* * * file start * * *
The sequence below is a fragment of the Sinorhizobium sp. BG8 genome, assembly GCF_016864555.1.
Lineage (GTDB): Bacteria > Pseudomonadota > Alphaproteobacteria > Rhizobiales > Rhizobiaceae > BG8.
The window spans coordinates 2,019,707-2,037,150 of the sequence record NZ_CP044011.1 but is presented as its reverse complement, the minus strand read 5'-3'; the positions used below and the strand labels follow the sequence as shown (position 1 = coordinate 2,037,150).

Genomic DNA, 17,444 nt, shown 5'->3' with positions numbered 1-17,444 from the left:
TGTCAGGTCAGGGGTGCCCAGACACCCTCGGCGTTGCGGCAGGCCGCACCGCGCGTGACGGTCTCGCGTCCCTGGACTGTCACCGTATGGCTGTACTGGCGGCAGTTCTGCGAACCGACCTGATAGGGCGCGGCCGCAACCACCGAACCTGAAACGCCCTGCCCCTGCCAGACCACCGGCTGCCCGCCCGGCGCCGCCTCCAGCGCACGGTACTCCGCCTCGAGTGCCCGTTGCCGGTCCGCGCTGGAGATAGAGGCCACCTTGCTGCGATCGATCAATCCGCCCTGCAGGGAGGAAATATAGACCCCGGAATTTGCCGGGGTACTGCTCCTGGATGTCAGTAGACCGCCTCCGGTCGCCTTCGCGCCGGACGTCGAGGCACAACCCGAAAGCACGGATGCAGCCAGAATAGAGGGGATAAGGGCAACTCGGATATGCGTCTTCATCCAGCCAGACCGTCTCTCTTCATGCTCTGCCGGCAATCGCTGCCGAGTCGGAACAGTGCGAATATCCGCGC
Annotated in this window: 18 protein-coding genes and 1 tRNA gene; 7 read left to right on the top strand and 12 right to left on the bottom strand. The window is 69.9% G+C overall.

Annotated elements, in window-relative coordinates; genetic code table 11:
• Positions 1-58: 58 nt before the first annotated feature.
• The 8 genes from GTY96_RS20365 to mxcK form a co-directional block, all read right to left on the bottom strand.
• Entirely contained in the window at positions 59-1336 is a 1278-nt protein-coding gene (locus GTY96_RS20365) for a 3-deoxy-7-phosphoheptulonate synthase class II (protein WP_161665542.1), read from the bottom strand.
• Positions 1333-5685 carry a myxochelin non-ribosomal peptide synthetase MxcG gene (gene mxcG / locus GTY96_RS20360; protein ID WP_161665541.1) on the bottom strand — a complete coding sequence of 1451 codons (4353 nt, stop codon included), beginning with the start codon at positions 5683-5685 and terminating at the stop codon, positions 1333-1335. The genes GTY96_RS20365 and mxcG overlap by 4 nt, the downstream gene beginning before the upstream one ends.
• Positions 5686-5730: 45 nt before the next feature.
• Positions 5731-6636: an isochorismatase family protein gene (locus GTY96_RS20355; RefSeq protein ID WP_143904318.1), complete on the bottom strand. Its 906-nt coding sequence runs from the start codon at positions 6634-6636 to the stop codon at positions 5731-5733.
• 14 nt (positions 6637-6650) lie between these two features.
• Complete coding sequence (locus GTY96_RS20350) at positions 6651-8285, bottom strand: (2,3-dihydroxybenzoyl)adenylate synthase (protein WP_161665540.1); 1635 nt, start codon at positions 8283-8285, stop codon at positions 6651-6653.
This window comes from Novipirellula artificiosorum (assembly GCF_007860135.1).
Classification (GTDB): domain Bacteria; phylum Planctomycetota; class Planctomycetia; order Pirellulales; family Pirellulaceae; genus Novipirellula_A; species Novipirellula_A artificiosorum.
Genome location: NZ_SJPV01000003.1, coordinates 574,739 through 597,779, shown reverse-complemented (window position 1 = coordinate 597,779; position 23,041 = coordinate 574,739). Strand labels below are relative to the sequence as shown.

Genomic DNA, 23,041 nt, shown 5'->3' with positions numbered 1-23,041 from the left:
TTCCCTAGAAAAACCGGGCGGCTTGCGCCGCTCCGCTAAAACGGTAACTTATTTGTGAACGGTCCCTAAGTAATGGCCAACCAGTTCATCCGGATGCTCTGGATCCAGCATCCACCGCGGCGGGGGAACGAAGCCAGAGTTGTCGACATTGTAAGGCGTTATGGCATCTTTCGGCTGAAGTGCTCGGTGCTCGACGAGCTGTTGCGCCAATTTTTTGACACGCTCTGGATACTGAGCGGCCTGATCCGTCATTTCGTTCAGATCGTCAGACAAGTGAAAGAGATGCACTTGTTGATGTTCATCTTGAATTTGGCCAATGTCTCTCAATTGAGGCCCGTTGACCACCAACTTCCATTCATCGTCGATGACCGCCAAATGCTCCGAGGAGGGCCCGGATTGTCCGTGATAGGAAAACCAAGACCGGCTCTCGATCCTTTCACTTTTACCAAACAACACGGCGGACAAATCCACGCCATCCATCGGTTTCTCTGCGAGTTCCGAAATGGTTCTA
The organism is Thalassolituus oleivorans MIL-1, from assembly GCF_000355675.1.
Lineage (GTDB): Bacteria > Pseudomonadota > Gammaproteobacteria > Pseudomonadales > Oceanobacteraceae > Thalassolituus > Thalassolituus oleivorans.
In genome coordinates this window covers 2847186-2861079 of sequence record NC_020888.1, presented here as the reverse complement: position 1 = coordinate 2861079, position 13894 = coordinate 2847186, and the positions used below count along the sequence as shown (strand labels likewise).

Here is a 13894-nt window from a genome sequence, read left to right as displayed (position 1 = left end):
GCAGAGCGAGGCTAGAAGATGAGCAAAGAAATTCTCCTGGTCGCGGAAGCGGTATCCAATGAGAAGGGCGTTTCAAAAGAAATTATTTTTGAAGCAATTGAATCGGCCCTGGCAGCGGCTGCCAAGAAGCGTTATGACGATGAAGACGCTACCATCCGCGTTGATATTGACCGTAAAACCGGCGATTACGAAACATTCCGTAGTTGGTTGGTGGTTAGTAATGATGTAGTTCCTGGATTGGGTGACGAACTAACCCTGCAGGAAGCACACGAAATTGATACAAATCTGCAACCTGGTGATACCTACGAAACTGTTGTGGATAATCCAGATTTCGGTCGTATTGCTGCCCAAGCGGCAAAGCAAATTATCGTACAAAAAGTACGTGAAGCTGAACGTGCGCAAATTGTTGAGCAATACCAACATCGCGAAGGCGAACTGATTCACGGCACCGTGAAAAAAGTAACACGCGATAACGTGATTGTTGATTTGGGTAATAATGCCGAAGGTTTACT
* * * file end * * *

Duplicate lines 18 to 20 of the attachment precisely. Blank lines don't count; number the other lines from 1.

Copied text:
Genome location: NZ_SJPV01000003.1, coordinates 574,739 through 597,779, shown reverse-complemented (window position 1 = coordinate 597,779; position 23,041 = coordinate 574,739). Strand labels below are relative to the sequence as shown.

Genomic DNA, 23,041 nt, shown 5'->3' with positions numbered 1-23,041 from the left:
TTCCCTAGAAAAACCGGGCGGCTTGCGCCGCTCCGCTAAAACGGTAACTTATTTGTGAACGGTCCCTAAGTAATGGCCAACCAGTTCATCCGGATGCTCTGGATCCAGCATCCACCGCGGCGGGGGAACGAAGCCAGAGTTGTCGACATTGTAAGGCGTTATGGCATCTTTCGGCTGAAGTGCTCGGTGCTCGACGAGCTGTTGCGCCAATTTTTTGACACGCTCTGGATACTGAGCGGCCTGATCCGTCATTTCGTTCAGATCGTCAGACAAGTGAAAGAGATGCACTTGTTGATGTTCATCTTGAATTTGGCCAATGTCTCTCAATTGAGGCCCGTTGACCACCAACTTCCATTCATCGTCGATGACCGCCAAATGCTCCGAGGAGGGCCCGGATTGTCCGTGATAGGAAAACCAAGACCGGCTCTCGATCCTTTCACTTTTACCAAACAACACGGCGGACAAATCCACGCCATCCATCGGTTTCTCTGCGAGTTCCGAAATGGTTCTA